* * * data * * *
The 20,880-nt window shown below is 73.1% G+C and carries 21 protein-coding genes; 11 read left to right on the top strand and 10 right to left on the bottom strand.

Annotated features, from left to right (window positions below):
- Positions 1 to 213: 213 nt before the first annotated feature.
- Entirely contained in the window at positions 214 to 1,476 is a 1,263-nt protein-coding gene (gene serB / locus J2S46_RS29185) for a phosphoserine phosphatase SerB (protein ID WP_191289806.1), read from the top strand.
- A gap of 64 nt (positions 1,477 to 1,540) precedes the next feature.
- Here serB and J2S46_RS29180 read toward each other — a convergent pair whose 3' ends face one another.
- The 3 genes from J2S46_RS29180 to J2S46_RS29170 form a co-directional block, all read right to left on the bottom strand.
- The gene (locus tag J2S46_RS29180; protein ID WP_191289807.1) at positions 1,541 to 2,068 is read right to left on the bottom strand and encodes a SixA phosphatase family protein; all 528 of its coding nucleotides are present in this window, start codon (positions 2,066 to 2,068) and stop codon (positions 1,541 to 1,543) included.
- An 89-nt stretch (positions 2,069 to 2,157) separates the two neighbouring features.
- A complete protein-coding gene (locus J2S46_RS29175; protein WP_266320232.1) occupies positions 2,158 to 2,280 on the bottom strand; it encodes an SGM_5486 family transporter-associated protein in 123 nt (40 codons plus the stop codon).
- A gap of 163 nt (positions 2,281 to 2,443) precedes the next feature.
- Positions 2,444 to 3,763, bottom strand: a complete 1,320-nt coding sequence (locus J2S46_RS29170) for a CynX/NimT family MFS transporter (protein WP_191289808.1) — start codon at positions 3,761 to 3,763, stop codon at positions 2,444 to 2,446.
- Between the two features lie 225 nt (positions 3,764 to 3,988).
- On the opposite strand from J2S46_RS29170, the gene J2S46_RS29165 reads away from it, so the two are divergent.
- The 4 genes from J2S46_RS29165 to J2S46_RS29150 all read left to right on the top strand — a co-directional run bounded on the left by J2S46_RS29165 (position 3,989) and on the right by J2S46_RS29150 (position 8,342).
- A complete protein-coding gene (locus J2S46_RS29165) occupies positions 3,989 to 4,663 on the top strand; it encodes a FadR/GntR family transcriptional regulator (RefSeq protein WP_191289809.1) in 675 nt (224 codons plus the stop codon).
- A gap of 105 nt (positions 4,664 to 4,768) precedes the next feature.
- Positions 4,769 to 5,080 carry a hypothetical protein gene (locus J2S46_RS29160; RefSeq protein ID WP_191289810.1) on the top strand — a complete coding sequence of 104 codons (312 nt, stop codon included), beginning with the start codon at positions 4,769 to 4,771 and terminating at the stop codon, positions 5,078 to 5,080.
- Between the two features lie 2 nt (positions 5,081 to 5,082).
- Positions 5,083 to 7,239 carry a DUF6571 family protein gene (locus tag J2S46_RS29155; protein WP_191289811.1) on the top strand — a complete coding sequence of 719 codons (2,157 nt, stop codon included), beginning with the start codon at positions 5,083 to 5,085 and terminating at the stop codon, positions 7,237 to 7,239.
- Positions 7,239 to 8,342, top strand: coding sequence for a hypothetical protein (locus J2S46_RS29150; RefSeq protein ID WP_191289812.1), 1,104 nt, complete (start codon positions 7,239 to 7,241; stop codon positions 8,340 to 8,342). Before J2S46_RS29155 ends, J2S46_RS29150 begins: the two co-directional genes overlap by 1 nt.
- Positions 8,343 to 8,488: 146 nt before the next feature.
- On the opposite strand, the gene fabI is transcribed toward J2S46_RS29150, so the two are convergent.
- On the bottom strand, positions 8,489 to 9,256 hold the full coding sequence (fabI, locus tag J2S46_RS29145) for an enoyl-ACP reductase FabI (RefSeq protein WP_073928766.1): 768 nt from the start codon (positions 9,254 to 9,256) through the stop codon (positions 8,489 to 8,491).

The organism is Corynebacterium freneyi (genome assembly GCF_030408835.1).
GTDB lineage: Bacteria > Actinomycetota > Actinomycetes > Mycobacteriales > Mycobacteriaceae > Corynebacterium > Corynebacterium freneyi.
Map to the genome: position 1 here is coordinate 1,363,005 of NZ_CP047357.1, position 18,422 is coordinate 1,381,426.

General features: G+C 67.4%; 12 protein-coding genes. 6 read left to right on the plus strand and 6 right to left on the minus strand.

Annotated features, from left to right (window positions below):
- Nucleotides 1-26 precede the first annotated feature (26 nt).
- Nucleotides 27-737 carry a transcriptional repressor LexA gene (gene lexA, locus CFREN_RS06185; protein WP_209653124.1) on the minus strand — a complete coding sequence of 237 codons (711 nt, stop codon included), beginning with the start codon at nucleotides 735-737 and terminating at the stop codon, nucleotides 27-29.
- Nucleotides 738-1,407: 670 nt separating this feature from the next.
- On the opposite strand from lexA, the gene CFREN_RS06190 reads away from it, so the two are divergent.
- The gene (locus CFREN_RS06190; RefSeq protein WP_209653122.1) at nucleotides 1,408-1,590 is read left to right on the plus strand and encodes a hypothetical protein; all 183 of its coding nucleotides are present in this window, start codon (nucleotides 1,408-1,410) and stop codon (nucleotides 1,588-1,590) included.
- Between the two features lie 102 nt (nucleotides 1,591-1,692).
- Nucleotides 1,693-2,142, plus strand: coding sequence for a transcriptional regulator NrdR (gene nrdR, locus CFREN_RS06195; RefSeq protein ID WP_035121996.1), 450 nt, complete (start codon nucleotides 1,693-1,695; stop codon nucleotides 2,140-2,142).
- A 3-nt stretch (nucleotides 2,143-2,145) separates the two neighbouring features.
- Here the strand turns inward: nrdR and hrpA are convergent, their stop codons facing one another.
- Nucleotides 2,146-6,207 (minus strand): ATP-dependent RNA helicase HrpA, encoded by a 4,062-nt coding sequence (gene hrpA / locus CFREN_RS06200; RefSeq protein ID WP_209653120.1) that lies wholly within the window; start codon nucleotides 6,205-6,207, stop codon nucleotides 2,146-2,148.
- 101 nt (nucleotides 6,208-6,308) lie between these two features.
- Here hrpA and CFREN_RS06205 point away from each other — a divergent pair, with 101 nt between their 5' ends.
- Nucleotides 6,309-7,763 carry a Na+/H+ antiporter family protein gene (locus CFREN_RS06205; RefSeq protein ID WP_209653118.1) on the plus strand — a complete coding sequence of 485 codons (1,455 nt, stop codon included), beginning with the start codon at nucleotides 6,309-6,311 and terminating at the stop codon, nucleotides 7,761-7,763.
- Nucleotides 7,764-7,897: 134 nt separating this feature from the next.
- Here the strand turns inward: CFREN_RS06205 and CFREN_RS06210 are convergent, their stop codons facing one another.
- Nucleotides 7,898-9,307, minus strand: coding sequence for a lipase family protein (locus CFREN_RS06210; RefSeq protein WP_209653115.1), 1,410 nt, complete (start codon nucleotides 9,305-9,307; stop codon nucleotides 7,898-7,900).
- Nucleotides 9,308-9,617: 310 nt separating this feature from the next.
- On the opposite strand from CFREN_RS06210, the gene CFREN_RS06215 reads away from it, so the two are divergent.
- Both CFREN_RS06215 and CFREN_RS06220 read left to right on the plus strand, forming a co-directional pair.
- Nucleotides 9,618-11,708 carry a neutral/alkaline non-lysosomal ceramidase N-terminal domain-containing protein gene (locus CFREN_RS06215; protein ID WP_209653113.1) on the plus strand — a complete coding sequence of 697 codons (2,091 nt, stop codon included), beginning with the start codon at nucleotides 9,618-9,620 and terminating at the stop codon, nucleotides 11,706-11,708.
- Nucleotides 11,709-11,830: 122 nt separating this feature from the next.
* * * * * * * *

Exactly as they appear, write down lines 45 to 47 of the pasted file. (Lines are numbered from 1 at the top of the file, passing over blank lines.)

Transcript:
- Nucleotides 7,898-9,307, minus strand: coding sequence for a lipase family protein (locus CFREN_RS06210; RefSeq protein WP_209653115.1), 1,410 nt, complete (start codon nucleotides 9,305-9,307; stop codon nucleotides 7,898-7,900).
- Nucleotides 9,308-9,617: 310 nt separating this feature from the next.
- On the opposite strand from CFREN_RS06210, the gene CFREN_RS06215 reads away from it, so the two are divergent.